Over on the second stage is Adam Ant, and I don’t know about the rest of Europe, but between 1980 and 1982 the man was a God in the UK charts. Although they started as a punk outfit, Adam & The Ants became as mainstream as it gets, standing out from the pack with very catchy songs and a unique double drum sound. It’s nice to see two drumkits on stage, and even nicer to hear “Plastic Surgery”, a very early track, belted out at the head of the set. The crowd is full of people in their forties with white stripes across their faces, and as the hits are filtered through the set a good time is had by all. Adam Ant himself has had some very public ups and downs, but you wouldn’t think it as he struts about dressed as a camp pirate, dancing and posing like there’s no tomorrow, but more crucially doing a good job on the vocals. Not too shabby at all! After the last chords have died away, it’s back to the comedy tent for some after hours funny filth, then the rather tricky job of sleeping whilst all about art shouting “ALAN!”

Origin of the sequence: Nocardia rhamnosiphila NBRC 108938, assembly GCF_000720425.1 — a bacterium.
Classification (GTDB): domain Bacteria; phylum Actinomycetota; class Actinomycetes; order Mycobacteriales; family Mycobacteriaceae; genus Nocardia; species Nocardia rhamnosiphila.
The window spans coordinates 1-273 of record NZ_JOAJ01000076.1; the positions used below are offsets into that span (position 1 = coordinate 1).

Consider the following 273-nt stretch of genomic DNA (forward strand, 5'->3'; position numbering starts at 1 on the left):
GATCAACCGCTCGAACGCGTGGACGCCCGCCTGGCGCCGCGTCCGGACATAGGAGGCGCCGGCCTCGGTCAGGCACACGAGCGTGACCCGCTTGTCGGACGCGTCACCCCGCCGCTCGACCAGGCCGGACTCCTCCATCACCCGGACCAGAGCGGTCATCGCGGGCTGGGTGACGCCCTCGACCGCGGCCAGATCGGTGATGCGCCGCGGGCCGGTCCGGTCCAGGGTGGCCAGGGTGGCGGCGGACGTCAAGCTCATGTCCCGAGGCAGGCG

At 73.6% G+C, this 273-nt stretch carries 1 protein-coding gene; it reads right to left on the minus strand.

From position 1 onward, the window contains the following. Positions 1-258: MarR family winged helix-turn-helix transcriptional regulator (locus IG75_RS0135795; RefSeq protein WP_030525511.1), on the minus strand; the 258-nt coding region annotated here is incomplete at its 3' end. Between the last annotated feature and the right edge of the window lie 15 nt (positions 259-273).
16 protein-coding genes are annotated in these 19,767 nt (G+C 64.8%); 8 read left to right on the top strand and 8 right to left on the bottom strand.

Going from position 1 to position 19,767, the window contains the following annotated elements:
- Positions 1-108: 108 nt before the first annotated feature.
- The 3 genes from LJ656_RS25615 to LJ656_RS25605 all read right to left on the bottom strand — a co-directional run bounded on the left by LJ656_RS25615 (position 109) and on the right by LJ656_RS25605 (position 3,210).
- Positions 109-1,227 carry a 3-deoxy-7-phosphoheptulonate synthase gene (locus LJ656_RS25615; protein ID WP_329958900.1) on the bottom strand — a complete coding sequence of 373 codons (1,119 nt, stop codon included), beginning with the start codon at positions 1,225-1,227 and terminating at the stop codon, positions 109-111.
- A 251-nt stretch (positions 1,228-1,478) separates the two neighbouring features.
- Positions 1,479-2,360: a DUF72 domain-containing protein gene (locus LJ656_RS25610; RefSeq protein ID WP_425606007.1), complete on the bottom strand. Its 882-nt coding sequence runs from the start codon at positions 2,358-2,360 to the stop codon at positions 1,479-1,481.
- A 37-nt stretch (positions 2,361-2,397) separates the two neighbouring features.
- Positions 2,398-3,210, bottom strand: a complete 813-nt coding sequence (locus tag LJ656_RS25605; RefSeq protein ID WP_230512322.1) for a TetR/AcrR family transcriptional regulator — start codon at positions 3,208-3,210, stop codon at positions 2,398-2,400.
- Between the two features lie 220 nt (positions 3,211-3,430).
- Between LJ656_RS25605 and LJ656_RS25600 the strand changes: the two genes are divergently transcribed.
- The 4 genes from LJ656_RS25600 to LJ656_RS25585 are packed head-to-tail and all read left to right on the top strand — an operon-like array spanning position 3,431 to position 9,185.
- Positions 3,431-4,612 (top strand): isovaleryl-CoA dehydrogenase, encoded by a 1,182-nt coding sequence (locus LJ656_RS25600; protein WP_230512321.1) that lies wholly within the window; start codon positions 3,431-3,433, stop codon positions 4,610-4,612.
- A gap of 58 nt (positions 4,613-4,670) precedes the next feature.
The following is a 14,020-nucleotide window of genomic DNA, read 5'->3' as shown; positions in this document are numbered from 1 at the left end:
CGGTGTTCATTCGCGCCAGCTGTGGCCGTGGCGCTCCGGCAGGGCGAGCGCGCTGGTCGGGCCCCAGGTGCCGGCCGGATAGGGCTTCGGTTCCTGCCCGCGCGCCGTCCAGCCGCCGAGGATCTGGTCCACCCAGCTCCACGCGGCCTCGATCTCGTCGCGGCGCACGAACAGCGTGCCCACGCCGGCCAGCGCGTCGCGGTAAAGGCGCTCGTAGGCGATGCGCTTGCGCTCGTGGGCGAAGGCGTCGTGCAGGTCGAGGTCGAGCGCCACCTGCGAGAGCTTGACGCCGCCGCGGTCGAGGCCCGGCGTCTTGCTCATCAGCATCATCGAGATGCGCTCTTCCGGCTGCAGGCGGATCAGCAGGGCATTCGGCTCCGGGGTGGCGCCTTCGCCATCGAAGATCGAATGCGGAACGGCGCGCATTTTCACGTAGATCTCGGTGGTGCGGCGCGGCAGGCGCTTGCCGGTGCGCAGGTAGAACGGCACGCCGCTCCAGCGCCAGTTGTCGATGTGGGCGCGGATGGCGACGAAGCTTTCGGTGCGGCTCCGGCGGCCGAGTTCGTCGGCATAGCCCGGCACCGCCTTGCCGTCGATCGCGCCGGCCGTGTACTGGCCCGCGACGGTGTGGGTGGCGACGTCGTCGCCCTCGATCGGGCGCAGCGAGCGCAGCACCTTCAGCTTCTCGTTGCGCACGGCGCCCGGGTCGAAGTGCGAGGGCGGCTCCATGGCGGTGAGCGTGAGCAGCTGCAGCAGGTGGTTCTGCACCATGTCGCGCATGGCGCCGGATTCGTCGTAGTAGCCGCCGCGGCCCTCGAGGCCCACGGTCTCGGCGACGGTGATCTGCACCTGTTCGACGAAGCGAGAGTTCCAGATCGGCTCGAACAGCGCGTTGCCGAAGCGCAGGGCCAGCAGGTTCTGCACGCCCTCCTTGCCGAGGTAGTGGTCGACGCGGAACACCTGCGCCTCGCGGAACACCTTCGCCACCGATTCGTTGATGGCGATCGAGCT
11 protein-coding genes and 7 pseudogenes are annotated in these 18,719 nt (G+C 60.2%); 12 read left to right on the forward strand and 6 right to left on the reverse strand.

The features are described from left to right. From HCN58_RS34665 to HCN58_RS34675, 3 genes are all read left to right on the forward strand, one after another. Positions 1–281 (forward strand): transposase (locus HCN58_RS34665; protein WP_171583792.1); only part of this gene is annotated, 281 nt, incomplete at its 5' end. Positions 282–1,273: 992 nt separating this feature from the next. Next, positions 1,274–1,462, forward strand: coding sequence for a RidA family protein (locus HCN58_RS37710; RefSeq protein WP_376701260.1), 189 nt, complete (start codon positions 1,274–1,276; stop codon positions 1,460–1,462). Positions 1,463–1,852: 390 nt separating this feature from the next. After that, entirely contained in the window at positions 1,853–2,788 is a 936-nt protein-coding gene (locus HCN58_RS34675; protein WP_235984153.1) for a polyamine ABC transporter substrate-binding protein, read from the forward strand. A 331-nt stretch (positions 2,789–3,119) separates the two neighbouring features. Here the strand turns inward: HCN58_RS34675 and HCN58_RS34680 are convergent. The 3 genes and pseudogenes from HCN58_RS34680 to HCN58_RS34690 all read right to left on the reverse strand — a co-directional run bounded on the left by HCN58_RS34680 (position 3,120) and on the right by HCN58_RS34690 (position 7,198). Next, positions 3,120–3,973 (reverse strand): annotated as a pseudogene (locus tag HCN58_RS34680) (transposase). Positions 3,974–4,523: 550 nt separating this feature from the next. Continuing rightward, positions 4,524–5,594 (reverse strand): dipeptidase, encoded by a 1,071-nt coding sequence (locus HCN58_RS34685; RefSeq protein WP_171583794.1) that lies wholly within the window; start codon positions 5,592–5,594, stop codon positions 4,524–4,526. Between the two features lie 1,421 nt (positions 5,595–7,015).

If I’ honest, Saturday’s line up isn’t all that exciting for me, with the most enticing performer being Steve Harley, who is wedged into second place on stage 2 by pop puppet Peter Andre. Acknowledging a few shouts of “ALAN!” I manage to spend the day chilling once more to some great comedians, as well as some pretty shit ones. Worthy of note is Earl Okin, whose ironic lounge lizard musical comedy is about as welcome as Gary Glitter at a parent/teacher night. Whoever thought he would work in a festival tent needs their head examined, frankly. Best of all are Welsh funnyman Dan Thomas, and the experienced and hilarious Nick Revell. There’s a lot of happy kids in bad clothing about as the rain continues to fall on and off, because UK teeny sensation N-Dubz are playing, but since I’d rather gargle with glass than even gaze upon them, I hide away in the acoustic tent, where some very talented people get up and keep things going. It seems wherever you look there is somebody doing something impressive, and it’s a great place to just wander about to see what will spring up next. It’s half eight by the time Steve Harley appears, still backed by Cockney Rebel after all these years. Although not exactly rocking, Harley does play some great music, perfectly suited for a warm Summer night. Unfortunately, this is a damp Summer night, but he still manages to pull it off, from opener “Here Comes The Sun” through to inevitable closer “Come Up And See Me (Make Me Smile)”. As the scarily enthusiastic and massive crowd gathers for Peter Andre, I wander off to catch Razorlight, who are headlining the main stage. Although their radio friendly indie rock is agreeable enough and certainly has some good hooks, it can’t just be me that gets bored with this sort of thing after about half an hour. I even decide to check out Peter Andre and his adoring fans, and am horrified to see he seems to be a pretty darned good performer, but the music is so shit I can’t stay. A nice sit down and a cup of tea in the Green Tea tent soon soothes me, after which I watch more late night comedy and wander about the campsite getting more and more drunk, coming across some lovely rock people who are happy to sit and talk bollocks for an hour or two. Sweet.